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Engendering Compensation: Making Refugee Women Count!

Prepared for the Expert and Advisory Services Fund International Development Research Centre

by Nahla Abdo

March 2000 - Ottawa

6. Gender Compensation: The International Context
This section briefly surveys international customary and Human Rights Laws that are relevant to the experiences of Palestinian women. Emphasis will be placed on International treaties and conventions that deal specifically with compensation made on the basis of gender or sex.

Although relatively new, compensation for gender/sex related violations is an area of increasing international concern. There are specific International conventions and laws that protect and safeguard women from abuse on the basis of their sex. The two most comprehensive international bills of rights of women are: the Convention on the Elimination of all forms of Discrimination Against Women (CEDAW), adopted by the UNGA on 18 December 1979, and the Beijing Declaration and Platform of Action adopted in November, 1995.

The CEDAW regulates the relationship between the State and the female citizen and is thus not applicable to Palestinian refugees. Nonetheless, it is an important international reference to consider if and when discussions of refugee settlement in any existing state occur, as both Israel and neighbouring Arab countries are signatories to the CEDAW Convention. The binding force of CEDAW is not its legal, but rather its moral power and commitment to gender equality within the boundaries of the state.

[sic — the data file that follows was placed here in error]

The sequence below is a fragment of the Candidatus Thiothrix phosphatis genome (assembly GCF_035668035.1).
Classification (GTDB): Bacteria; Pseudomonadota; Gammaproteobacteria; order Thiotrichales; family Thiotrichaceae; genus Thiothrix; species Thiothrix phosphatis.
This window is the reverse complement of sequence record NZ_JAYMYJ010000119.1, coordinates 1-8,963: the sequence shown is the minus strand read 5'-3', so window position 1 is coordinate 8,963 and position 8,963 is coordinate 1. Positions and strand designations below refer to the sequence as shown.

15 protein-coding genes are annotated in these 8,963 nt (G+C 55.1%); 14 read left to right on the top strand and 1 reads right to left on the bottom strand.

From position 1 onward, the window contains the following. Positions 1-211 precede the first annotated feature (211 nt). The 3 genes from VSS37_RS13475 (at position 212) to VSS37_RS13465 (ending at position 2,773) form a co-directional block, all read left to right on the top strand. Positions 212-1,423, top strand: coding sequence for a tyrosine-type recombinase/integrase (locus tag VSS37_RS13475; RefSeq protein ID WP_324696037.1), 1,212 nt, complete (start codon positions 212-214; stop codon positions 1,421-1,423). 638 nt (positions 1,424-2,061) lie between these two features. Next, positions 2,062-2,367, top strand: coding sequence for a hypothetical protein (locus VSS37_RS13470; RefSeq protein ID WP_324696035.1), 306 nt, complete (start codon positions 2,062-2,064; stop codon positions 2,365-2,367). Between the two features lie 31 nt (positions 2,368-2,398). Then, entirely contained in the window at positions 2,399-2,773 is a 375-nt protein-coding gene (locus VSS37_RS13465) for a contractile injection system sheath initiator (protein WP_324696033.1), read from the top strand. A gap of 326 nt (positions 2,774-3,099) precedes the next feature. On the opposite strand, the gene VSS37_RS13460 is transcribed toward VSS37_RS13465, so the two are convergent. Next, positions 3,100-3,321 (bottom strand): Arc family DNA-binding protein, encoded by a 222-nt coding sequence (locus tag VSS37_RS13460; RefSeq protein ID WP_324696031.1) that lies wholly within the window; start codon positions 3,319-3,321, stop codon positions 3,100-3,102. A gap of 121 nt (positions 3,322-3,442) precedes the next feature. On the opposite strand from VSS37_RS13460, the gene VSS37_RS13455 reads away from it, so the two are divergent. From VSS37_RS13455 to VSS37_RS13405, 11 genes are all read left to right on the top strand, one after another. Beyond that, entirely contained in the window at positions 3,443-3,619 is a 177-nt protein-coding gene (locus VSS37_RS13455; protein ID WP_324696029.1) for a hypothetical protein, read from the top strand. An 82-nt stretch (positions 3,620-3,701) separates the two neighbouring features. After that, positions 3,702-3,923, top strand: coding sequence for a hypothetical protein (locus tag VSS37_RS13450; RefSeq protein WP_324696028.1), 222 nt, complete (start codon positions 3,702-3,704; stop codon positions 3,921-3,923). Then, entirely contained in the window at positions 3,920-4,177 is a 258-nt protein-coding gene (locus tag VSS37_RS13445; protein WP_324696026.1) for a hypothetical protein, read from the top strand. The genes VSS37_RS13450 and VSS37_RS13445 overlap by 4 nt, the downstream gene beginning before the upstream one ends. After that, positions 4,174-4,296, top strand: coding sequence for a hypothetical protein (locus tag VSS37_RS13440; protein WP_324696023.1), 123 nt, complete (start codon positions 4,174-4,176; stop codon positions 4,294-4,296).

Commitment to CEDAW varies according to an individual state’s respect of human rights and international laws. Canada, for instance, has demonstrated a high commitment to women’s rights and gender issues. Canada has been a pioneer in some areas, for instance in considering persecution on gender or sexual basis as grounds for granting asylum and refugee status. Also, aware of the negative impact labour discrimination against women causes, the Canadian government, following a federal Court ruling in October 1999, is expected to compensate about 200,000 mostly female employees for loss of wages they incurred on the basis of their sex.

The Beijing Conference and Platform of Action elaborates and expands on the terms of CEDAW, and has more direct relevance to Palestinian women refugees. A key area of concern within the Platform of Action, Critical Area E, concerns women under Armed Conflict. The relevance of Critical Area E to the Palestinian case is found in the very definitions provided by the Platform of Action:

Peace is inextricably linked with equality between women and men and development.

Violations of the human rights of women in situations of armed conflict are violations of the fundamental principles of international human rights and humanitarian law.

Violations of human rights in situations of armed conflict and military occupation are violations of the fundamental principles of international human rights and humanitarian law.

The Beijing Platform of Action carries special weight in the Palestinian case because of the definition it attributes to the term ‘Armed Conflict’. People in armed conflict, according to the Platform of Action, include those living under ‘military occupation’, ‘colonialism’, ‘foreign’ or ‘alien’ rule. In other words, included in the definition of living in armed conflict are the overwhelming majority of Palestinians, West Bankers, Gazans and all camp refugees living outside of Israel/Palestine.

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